Thursday, April 09, 2009

Picture of the day

A person holds a crucifix in the traditional Via Crucis (Way of the Cross) during the Holy Week celebrations in Llano Grande de Cartago, 30 miles (18 km) east of San Jose April 08, 2009. Thousands of Catholics participate in the event that remembers the suffering and death of Jesus Christ. (Photo: REUTERS/Juan Carlos Ulate)

Wednesday, April 08, 2009

Via Crucis in Costa Rica

Two people carry a crucifix in the traditional Via Crucis (Way of the Cross) during the Holy Week celebrations in Llano Grande de Cartago, 30 miles (18 km) east of San Jose April 08, 2009. Thousands of Catholics participate in the event that remembers the suffering and death of Jesus Christ. (Photo: REUTERS/Juan Carlos Ulate)

Tuesday, April 07, 2009

OECD takes Costa Rica and three other tax havens off blacklist

Costa Rica and three other countries will no longer be blacklisted as unco-operative tax havens after they bowed to pressure from world leaders and agreed to implement new rules on financial openness, an international organization said Tuesday.

Paris (Canadian Press) - Angel Gurria, head of the Organization for Economic Co-operation and Development, said the Philippines, Uruguay, Costa Rica and Malaysia have been moved off the blacklist after they agreed to co-operate with international authorities.

"These four jurisdictions have now made a full commitment to exchange information according to the OECD standard," he said. "This is very important progress."

G20 leaders meeting in London last week pledged to crack down on tax havens, reflecting concern that banking secrecy has helped disguise assets and cost other states tax income.

Anti-poverty activists say countries with banking secrecy provide corrupt officials with safe havens to stash illicit funds, often depriving poor nations of needed resources.

The OECD has divided countries into three categories: those that comply with rules on sharing tax information, those that say they will but have yet to act, and those which have not yet agreed to change banking secrecy practices.

The Philippines, Uruguay, Costa Rica and Malaysia will now join countries like Switzerland and Liechtenstein on the so-called grey list of countries that still have to implement commitments to information-exchange standards.

Gurria said the four countries plan this year to propose legislation that will allow them to comply with OECD standards. Admission to the "white list" depends on the tax havens making good on their promises.

The OECD monitors 84 countries and territories, only 40 of which are on the white list.

The rest, ranging from the Cayman Islands in the Caribbean to Monaco, are under increasing pressure to provide more information to prevent people from evading taxes or hiding assets.

Jeffrey Owens, director of the OECD's centre for tax policy, defended the list, saying it is "based on objective criteria."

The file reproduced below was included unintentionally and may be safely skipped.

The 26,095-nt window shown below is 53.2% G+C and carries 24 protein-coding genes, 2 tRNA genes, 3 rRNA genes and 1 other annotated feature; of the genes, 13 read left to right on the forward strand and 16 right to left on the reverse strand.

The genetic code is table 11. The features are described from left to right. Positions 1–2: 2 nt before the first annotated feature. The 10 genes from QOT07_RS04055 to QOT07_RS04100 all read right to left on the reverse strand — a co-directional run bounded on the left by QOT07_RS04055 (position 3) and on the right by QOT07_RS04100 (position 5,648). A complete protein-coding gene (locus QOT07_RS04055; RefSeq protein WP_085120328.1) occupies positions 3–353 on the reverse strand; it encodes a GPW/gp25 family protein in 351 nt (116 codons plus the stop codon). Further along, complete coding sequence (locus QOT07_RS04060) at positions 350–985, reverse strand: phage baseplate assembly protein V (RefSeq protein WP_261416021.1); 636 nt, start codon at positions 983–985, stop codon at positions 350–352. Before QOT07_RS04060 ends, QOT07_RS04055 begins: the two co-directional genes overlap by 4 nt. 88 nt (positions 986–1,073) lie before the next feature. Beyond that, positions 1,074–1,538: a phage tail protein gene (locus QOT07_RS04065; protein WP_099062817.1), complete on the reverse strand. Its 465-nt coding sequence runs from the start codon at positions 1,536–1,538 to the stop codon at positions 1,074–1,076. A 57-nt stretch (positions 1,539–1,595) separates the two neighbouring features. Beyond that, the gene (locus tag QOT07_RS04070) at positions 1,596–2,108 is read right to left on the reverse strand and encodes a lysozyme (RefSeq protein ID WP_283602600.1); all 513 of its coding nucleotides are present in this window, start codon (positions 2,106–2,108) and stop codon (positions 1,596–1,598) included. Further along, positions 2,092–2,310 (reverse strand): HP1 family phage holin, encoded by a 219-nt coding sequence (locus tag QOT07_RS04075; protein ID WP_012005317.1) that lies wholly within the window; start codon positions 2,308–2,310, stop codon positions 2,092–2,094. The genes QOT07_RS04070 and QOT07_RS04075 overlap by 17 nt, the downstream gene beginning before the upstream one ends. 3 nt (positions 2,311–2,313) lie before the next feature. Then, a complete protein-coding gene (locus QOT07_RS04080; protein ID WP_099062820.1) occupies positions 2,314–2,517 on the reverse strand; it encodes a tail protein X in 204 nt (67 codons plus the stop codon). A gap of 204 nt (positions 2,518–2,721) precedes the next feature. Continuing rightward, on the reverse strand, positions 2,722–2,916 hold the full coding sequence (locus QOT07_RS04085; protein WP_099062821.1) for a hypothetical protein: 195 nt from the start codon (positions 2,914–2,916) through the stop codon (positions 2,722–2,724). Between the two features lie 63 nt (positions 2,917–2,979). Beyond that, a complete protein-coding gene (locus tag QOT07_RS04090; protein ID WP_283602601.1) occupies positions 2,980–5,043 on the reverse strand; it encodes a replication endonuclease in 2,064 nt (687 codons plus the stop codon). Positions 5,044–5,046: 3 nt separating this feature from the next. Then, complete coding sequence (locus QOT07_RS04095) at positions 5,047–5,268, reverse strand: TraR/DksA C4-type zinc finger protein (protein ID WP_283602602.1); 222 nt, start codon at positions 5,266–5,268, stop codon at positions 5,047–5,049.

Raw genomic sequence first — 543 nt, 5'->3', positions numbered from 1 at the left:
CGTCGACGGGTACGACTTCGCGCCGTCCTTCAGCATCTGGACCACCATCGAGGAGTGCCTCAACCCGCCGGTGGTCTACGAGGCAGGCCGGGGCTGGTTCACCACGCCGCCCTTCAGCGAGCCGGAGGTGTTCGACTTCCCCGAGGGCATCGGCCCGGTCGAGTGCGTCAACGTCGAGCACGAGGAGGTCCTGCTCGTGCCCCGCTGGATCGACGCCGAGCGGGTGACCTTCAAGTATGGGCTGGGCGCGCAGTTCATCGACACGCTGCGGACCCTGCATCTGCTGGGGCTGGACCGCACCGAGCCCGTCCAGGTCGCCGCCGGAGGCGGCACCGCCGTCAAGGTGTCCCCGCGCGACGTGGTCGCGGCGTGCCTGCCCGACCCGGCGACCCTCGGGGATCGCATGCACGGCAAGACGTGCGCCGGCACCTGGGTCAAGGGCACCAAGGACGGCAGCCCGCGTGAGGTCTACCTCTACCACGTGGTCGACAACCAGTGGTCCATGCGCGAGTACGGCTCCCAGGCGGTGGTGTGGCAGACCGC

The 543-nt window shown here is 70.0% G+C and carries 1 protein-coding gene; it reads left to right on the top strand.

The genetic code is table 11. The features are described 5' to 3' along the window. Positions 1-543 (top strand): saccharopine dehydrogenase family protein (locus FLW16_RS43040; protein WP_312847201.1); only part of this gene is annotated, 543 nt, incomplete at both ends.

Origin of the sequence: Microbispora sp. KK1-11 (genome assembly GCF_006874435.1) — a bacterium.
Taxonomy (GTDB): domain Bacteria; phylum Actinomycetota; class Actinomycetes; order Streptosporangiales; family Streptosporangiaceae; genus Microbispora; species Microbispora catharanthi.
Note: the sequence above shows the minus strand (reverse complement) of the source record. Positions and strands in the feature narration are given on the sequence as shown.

Potential sanctions for transgressors include extra audits of those who use tax havens and curbs on tax deductions claimed by businesses using the territories.

Gurria distanced himself from the sanctions, saying they are set by governments and the OECD would not like to see one of its members impose them on another.

Monday, April 06, 2009

Tom Brady camp mum on shotgun nups

(Photo: AFP/Yuri Cortez)(Boston Herald) - Tom Brady's agent says security guards patrolling Gisele Bundchen's compound claim to know nothing about a shot that barely missed two photographers, but police in Costa Rica yesterday launched a "full investigation" into the wedding-day gunfire.

"I have no knowledge of the events being described," the usually elusive Don Yee told the Associated Press. "Additionally, security personnel have reported they do not have any knowledge of such an event. Given this, I have no other comment."

But Mario Sanchez of Costa Rica's Judicial Investigation Agency (OIJ) told People that a report was filed on the incident and an investigation is set to begin.

Sanchez said authorities will bring charges against the security guards if the evidence is solid. He added that Brady and Bundchen likely would not be held responsible for any actions by their guards. Still, police hope to interview everyone who was present the night of the incident, the magazine said.

As you know, the New England Patriot's second wedding to the Brazilian glamazon was marred by gunfire Saturday when, the paparazzi say, security guards hired to keep them away fired a bullet through a photographer’s car, barely missing two men inside.

Cameraman Yuri Cortez, the Central American bureau chief of Agence France Presse, told People he was approached by "an American security guard," when he returned to his car after taking pictures of the wedding. He said the guard demanded his camera and memory card. Cortez, who said he was shooting from a neighbor’s property - with the permission of the owner - refused.

Several other security guards arrived on the scene, Cortez said, at which point, the photographer started walking away.

"One of them grabbed my arm and pulled it behind my back," he said. "He grabbed my backpack too. And he told me that I couldn’t leave."

The group was then joined by a man who said he was Brady's "best friend," Cortez said.

Al Dia 's newspaper photographer Rolando Aviles, who was with Cortez, told the New York Post that the unidentified man said "Tom Brady just wants to talk to you. It’s OK, nothing’s going to happen."

The photographers followed the guards back to Gisele's house where they were swarmed by "three members of the wedding party and five hired goons dressed all in black," the Post reported. Brady's best man berated the photographers and wanted to provoke a brawl, Aviles said.

"Take a picture of me now, you (bleep)! (Bleep) you!" said Brady's unidentified pal.

"He was very angry. It looked like he wanted to attack us," Aviles told the newspaper.

The photographers managed to talk their way out of the mess, claiming they hadn't gotten any photos. As they drove away, Aviles said he spotted one of the men pull a pistol. A 38-caliber bullet shattered the back of Cortez's SUV, bounced off the windshield and landed between the two terrified photographers.

"I didn't see who had the gun," Cortez told People. "I've been shot at before, but only when I was covering the war in Iraq or when I was in Israel. This is ridiculous!"

Sunday, April 05, 2009